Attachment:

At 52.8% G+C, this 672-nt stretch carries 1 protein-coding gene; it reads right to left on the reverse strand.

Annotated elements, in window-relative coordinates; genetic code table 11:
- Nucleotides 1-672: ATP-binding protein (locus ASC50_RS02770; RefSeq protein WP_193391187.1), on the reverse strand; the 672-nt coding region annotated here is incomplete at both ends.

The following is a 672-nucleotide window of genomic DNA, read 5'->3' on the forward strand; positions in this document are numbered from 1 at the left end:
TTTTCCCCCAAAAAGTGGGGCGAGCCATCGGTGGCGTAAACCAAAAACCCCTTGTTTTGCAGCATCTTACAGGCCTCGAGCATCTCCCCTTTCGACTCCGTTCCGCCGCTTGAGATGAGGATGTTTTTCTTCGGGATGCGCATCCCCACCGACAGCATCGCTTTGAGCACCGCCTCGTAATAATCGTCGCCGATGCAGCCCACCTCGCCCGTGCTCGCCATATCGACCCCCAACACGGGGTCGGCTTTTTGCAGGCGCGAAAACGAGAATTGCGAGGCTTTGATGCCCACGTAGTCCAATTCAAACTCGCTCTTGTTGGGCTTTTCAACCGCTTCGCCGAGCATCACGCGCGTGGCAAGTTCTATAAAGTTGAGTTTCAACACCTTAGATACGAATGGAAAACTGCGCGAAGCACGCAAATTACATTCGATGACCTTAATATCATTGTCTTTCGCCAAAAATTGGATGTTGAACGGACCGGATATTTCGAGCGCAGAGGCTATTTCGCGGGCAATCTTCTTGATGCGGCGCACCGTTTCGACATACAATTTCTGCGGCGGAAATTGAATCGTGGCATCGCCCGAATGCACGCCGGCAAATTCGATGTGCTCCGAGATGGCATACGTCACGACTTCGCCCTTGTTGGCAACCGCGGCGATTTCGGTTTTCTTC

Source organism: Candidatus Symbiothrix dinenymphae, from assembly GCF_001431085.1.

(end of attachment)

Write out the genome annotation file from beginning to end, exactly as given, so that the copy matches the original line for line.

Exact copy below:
At 52.8% G+C, this 672-nt stretch carries 1 protein-coding gene; it reads right to left on the reverse strand.

Annotated elements, in window-relative coordinates; genetic code table 11:
- Nucleotides 1-672: ATP-binding protein (locus ASC50_RS02770; RefSeq protein WP_193391187.1), on the reverse strand; the 672-nt coding region annotated here is incomplete at both ends.

The following is a 672-nucleotide window of genomic DNA, read 5'->3' on the forward strand; positions in this document are numbered from 1 at the left end:
TTTTCCCCCAAAAAGTGGGGCGAGCCATCGGTGGCGTAAACCAAAAACCCCTTGTTTTGCAGCATCTTACAGGCCTCGAGCATCTCCCCTTTCGACTCCGTTCCGCCGCTTGAGATGAGGATGTTTTTCTTCGGGATGCGCATCCCCACCGACAGCATCGCTTTGAGCACCGCCTCGTAATAATCGTCGCCGATGCAGCCCACCTCGCCCGTGCTCGCCATATCGACCCCCAACACGGGGTCGGCTTTTTGCAGGCGCGAAAACGAGAATTGCGAGGCTTTGATGCCCACGTAGTCCAATTCAAACTCGCTCTTGTTGGGCTTTTCAACCGCTTCGCCGAGCATCACGCGCGTGGCAAGTTCTATAAAGTTGAGTTTCAACACCTTAGATACGAATGGAAAACTGCGCGAAGCACGCAAATTACATTCGATGACCTTAATATCATTGTCTTTCGCCAAAAATTGGATGTTGAACGGACCGGATATTTCGAGCGCAGAGGCTATTTCGCGGGCAATCTTCTTGATGCGGCGCACCGTTTCGACATACAATTTCTGCGGCGGAAATTGAATCGTGGCATCGCCCGAATGCACGCCGGCAAATTCGATGTGCTCCGAGATGGCATACGTCACGACTTCGCCCTTGTTGGCAACCGCGGCGATTTCGGTTTTCTTC

Source organism: Candidatus Symbiothrix dinenymphae, from assembly GCF_001431085.1.